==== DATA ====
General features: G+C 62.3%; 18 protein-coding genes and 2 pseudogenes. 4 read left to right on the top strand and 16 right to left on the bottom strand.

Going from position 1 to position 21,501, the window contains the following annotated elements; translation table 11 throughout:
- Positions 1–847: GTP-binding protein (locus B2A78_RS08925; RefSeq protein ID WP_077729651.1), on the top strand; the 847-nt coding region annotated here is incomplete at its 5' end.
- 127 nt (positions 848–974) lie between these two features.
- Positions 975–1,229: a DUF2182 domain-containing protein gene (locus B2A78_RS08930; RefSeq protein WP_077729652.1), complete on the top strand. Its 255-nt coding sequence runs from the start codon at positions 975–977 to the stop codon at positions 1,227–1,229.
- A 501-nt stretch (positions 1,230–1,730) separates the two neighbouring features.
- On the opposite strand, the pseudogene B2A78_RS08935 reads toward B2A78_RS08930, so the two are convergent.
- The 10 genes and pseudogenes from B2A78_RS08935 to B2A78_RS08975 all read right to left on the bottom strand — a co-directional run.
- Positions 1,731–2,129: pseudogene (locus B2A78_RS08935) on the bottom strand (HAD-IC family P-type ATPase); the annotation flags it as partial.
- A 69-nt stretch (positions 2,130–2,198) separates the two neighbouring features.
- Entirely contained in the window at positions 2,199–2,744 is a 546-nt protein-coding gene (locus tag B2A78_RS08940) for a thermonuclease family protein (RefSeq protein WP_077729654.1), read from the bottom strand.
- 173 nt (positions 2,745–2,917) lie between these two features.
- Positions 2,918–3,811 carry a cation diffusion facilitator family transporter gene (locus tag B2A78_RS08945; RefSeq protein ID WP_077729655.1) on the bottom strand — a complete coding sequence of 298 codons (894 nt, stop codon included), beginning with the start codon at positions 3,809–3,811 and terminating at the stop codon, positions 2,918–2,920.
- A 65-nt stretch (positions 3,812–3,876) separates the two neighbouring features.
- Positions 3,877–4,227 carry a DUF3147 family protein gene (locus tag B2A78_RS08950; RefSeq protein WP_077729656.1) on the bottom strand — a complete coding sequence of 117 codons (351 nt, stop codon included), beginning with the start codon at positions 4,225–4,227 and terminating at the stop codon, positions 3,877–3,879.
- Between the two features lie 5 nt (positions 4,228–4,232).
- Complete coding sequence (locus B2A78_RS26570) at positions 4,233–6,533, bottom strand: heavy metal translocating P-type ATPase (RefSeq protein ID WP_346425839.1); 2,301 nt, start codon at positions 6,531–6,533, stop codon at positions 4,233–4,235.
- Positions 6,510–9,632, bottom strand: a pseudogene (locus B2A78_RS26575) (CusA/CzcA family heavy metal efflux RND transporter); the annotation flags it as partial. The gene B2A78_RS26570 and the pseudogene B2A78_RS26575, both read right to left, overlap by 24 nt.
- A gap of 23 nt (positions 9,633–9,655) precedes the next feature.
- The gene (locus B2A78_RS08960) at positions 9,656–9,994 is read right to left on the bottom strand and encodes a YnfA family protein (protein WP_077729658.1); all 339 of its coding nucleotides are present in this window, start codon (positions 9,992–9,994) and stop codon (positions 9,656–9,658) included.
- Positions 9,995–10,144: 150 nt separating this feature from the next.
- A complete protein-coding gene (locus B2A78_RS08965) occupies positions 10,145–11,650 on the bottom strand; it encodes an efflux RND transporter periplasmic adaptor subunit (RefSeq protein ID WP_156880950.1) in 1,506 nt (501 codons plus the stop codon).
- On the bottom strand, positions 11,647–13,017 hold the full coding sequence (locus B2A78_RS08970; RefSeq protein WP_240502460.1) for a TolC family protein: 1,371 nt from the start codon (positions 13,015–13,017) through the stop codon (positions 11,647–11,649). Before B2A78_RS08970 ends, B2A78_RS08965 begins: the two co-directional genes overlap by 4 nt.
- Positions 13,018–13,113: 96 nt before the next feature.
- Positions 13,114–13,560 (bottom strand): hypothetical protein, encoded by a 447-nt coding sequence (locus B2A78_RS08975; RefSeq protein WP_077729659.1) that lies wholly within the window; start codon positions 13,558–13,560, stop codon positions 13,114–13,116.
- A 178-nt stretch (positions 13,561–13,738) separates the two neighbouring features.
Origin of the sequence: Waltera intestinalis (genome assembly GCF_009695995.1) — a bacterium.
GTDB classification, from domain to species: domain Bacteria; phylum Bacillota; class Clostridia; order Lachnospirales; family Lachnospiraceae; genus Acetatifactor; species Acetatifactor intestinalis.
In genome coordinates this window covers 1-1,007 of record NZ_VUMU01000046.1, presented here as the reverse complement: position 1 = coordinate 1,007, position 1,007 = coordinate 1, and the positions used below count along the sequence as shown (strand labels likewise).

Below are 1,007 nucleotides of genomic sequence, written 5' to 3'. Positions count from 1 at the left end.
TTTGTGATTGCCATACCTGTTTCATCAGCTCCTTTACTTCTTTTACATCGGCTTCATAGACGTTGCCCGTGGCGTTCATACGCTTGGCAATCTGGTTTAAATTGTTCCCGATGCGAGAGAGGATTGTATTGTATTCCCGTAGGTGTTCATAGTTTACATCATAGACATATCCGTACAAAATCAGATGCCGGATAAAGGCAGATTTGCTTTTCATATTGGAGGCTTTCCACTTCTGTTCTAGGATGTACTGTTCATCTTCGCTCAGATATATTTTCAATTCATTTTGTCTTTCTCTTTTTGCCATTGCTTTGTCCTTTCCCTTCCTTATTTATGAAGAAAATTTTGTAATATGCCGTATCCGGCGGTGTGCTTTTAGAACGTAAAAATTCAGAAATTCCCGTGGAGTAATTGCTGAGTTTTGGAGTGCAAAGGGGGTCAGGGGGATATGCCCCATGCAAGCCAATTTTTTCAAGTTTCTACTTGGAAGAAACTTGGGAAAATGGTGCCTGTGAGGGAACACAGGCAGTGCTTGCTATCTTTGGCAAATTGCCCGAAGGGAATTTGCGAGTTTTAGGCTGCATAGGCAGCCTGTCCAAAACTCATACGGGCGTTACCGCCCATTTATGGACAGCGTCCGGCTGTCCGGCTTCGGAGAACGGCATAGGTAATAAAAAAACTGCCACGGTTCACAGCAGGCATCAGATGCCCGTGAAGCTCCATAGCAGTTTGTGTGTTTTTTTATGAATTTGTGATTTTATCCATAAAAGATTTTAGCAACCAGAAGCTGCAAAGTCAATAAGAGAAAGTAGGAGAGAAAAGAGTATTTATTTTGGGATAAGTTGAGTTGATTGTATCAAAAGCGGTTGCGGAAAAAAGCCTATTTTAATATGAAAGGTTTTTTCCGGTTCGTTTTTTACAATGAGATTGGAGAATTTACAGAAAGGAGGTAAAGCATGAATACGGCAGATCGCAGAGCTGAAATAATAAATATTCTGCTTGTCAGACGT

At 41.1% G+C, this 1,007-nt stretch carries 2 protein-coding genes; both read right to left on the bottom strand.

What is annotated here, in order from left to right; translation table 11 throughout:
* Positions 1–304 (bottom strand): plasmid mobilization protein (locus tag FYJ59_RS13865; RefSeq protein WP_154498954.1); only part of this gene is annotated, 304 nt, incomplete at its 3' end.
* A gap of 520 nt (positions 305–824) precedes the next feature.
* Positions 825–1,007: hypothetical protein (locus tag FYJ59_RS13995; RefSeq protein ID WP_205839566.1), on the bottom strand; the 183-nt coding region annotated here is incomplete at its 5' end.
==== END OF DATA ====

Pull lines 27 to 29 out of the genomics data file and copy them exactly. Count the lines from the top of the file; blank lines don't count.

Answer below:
Origin of the sequence: Waltera intestinalis (genome assembly GCF_009695995.1) — a bacterium.
GTDB classification, from domain to species: domain Bacteria; phylum Bacillota; class Clostridia; order Lachnospirales; family Lachnospiraceae; genus Acetatifactor; species Acetatifactor intestinalis.
In genome coordinates this window covers 1-1,007 of record NZ_VUMU01000046.1, presented here as the reverse complement: position 1 = coordinate 1,007, position 1,007 = coordinate 1, and the positions used below count along the sequence as shown (strand labels likewise).